It took Apple 42 years to reach $1 trillion in value and 20 weeks to get from that point to $2 trillion. In that same amount of time, Tesla became the most valuable car company globally – worth more than Volkswagen, Daimler, Honda, and Toyota combined.
The global economic output has increased fivefold since 1950. Per-capita income is three and a half times more than it was then. The world has acquired 2 billion more people than it had just two decades ago. By 2050, the global population will be four times larger than in 1950.
It seems like everything has scaled up in such a short time – cars, planes, roads, houses, cities, entertainment venues, hospitals, post-secondary institutions, etc. Perhaps the greatest rise of all has been in our expectations. Things our parents never dreamed of now fill our homes and communities. There is no slow lane anymore, and our wants grow exponentially, year after year.
Our politics has not been able to keep up effectively with the sheer speed of life. Governments appear increasingly bewildered by developments that are global in scale, and the best that opposition parties can do is oppose and promise better, whatever that means. If holding and wielding power is the fuel that drives government, it is now scrambling to keep legitimacy in a world where power itself is slipping through political fingers.
When COVID first arrived a year ago, the world appeared to magically slow down, giving millions, including politicians themselves, time enough to reflect and talk about running public affairs better. In general, government was there for us, when Canadians faced calamities too many to count. The three great consumer categories – healthcare, education, groceries – were disrupted as never before, but government interventions and direct payments rounded off the rough edges of the new COVID reality.
For the past twelve months, there has been a lot of talk of a different world coming, with greater appreciation for more meaningful public service, citizen sacrifice, and community collaboration. None of us liked what we endured in these pandemic months, and we’re right to look for something better, more equitable, more secure. For this, we will require a better, more cooperative and respectful politics than we’ve had for decades. What are the odds of it happening?
They aren’t good. In fact, Jonathan Wheatley, Senior Lecturer in Comparative Politics at Oxford Brookes University, writes that the signs are already apparent. Great disruption will come from the pandemic, but little will change in terms of what people were hoping for.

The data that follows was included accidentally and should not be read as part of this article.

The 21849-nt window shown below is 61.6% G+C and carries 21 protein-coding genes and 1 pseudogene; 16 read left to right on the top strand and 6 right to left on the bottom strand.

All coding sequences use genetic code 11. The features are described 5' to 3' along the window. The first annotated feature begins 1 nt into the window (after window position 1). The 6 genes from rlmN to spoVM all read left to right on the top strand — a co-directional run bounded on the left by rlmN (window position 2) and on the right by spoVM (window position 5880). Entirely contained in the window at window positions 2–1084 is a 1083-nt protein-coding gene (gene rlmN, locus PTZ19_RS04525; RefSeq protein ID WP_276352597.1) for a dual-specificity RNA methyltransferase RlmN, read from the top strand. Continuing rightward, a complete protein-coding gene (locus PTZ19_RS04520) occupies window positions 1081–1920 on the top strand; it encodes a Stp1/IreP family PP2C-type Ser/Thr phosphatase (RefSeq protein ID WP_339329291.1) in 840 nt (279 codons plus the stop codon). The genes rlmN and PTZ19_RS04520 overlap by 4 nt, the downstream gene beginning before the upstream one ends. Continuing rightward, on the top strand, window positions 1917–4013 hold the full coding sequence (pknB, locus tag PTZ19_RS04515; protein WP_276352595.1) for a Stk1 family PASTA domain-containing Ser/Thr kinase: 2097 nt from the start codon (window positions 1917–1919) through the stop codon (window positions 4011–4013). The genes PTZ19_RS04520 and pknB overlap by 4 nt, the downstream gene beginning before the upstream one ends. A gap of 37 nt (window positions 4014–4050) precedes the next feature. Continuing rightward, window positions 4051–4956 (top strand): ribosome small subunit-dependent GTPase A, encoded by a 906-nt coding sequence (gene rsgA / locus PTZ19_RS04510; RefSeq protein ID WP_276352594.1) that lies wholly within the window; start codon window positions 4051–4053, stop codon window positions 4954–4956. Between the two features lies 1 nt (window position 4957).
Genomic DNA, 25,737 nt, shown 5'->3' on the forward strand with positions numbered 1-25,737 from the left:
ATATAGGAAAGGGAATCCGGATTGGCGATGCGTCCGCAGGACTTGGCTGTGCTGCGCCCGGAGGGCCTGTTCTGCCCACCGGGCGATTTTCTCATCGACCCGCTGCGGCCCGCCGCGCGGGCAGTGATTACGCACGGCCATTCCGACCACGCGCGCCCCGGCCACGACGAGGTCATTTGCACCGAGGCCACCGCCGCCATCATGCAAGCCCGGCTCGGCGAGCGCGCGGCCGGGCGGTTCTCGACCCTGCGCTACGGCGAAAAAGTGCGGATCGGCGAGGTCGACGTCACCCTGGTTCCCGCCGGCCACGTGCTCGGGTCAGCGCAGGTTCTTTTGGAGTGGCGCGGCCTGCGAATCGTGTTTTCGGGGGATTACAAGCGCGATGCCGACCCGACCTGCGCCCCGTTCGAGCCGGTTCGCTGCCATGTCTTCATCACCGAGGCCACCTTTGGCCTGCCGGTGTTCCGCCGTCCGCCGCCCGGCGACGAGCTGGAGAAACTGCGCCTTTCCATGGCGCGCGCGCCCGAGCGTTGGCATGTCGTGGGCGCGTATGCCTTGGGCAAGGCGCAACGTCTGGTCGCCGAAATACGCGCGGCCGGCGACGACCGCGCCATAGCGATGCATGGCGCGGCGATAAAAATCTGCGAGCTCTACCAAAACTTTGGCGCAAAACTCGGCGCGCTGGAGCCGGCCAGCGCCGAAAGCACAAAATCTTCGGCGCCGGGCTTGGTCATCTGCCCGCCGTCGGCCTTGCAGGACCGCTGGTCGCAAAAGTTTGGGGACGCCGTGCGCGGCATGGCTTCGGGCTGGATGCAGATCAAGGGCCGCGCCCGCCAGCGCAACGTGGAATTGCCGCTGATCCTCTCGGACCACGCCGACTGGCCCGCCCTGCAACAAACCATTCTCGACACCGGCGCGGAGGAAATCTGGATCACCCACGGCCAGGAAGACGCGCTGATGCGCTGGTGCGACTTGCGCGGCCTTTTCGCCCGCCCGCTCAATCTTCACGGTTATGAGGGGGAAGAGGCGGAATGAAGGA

First will be the divide in values. For this, just look at the growing distance and anger in regards to economic values between the left and the right, and in cultural values between liberal internationalists and conservative nationalists. While quite dissimilar to America, it is nevertheless a division widening in Canada, and it is bound to pressure us into increased alienation from one another. Regionalism will be tested. That vaunted Canadian hegemony will be challenged.
Wheatley’s second great sign regards gender change, and is best put in his own words:
The lockdown has affected the family and the roles of its members in a number of ways. The closure of schools has led to a massive increase in domestic childcare needs, including home schooling, and there is evidence that women have mostly picked up the slack. Moreover, more women than men have lost their jobs during the crisis. At the same time, a majority of frontline healthcare workers are women, meaning that in a number of households, childcare responsibility passes to men. This also has the potential to make the essential work carried out by women more valued.
Much of this sounds positive, until we consider that lack of advantage for women in what Canadian economist Armine Yalnizyan terms the “she-covery”. In the aggregate, Canadian women have fallen further behind in hopes of an economic recovery. A great gender disruption is about to assault our culture, economy, and workforce, and the outcome isn’t at all clear.
On the other hand, Wheatley’s recognition of the quality of female political leadership in places like New Zealand, Germany, Denmark, Finland, and Taiwan remains a sign of hope for a troubling global future.
Canada has been fortunate in escaping the pandemic extremes frequently seen in other nations, but as it emerges on the other side it confronts its old problems and a more disruptive world. Worse, the pace of change will intensify. So many of our historic practices haven’t so much been cast aside as left behind by a future coming towards us at warp speed. COVID gave our politics a bit of breathing space, but that advantage is quickly ending just as even greater disruption breaks upon our shores. Is our politics up for it? We’ll know soon enough.